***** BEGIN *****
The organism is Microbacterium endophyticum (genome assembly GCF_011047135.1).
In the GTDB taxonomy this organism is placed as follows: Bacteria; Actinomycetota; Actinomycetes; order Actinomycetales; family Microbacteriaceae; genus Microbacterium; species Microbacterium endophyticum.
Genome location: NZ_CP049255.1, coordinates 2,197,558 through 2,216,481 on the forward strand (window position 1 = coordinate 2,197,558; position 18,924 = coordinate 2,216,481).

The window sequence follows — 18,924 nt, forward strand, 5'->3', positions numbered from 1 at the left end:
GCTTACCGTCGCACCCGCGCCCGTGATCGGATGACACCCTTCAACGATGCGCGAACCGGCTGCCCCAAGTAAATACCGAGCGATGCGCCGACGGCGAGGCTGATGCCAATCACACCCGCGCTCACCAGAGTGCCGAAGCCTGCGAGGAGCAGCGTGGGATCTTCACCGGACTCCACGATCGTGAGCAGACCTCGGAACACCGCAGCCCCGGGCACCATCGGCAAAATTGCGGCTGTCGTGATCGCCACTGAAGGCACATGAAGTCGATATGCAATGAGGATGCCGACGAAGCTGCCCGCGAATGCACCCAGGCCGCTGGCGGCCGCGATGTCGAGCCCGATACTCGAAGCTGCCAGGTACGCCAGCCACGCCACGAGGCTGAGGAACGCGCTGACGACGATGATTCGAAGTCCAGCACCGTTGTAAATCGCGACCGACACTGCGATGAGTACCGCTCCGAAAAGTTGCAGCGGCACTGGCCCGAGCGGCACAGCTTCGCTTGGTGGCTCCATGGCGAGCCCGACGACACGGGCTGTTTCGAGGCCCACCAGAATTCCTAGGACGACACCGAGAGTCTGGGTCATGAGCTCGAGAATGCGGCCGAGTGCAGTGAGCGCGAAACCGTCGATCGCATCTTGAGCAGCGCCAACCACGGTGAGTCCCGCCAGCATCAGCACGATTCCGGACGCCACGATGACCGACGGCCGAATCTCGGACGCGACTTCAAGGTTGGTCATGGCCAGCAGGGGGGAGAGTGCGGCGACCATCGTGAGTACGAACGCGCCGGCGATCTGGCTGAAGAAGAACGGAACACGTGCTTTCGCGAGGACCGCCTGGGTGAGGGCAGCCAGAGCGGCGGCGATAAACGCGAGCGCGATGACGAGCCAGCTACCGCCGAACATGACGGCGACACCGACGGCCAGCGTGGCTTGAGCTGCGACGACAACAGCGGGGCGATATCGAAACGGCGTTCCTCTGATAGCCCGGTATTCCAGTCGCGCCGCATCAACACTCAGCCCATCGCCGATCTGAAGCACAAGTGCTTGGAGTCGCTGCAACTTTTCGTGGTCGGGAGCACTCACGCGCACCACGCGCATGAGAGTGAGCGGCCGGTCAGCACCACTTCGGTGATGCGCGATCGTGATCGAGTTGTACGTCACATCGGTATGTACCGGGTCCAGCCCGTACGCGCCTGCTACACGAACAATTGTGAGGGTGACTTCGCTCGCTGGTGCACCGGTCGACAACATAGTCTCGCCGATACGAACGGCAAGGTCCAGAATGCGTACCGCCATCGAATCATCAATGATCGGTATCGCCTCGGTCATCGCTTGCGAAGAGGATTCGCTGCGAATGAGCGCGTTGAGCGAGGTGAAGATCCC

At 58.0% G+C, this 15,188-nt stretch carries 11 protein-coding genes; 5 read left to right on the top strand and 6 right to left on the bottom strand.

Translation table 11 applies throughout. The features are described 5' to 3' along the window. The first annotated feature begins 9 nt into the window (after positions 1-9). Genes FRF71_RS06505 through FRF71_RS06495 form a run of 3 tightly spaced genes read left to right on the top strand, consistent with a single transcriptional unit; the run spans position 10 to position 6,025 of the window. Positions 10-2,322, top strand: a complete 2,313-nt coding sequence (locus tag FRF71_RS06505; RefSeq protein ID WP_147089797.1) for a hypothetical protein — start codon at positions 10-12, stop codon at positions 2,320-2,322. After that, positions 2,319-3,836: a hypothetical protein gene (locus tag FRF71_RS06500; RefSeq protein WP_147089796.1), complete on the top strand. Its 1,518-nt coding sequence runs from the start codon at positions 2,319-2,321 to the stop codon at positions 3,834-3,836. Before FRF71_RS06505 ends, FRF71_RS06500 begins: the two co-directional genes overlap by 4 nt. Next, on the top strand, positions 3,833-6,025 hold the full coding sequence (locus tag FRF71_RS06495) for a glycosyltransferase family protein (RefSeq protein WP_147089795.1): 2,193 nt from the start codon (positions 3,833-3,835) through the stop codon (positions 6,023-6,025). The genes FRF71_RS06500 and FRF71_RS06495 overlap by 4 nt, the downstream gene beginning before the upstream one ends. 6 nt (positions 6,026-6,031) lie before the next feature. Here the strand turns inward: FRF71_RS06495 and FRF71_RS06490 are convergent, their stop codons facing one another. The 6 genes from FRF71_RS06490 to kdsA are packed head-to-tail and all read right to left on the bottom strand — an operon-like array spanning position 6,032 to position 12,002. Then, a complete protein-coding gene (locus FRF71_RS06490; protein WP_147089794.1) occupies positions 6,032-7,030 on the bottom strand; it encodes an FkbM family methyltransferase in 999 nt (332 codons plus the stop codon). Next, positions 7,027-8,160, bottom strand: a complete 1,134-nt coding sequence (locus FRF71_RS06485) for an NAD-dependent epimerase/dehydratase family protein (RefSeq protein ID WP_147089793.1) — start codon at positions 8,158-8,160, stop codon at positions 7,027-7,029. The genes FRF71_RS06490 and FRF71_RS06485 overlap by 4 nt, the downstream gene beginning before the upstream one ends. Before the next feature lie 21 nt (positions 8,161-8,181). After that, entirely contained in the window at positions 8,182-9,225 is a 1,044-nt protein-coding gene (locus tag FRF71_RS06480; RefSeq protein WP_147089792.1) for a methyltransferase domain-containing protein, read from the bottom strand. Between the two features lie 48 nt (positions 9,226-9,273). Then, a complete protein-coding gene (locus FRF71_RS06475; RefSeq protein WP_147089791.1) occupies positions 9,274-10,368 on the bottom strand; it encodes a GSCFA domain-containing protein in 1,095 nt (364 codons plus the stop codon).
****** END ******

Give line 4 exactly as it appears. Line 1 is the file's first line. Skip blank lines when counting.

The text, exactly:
The window sequence follows — 18,924 nt, forward strand, 5'->3', positions numbered from 1 at the left end: